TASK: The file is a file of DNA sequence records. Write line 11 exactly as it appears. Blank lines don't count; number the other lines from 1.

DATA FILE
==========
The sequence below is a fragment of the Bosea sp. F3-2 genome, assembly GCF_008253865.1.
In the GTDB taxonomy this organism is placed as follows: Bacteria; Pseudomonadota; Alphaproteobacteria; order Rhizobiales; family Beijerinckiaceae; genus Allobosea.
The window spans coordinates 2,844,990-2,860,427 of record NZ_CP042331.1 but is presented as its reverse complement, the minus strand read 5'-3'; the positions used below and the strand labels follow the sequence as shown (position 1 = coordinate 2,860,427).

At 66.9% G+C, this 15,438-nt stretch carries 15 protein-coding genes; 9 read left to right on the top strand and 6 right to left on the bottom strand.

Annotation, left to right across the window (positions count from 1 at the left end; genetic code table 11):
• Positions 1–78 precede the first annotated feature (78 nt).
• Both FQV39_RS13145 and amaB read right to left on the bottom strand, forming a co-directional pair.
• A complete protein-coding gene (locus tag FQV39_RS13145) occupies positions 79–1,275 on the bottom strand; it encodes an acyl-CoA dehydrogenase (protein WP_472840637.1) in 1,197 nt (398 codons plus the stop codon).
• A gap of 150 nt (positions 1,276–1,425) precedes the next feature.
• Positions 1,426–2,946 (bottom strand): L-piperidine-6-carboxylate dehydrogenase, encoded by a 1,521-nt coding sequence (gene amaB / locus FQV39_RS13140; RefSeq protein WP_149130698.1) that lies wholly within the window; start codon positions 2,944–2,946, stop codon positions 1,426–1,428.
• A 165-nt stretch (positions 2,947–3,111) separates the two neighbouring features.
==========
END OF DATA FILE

• A 165-nt stretch (positions 2,947–3,111) separates the two neighbouring features.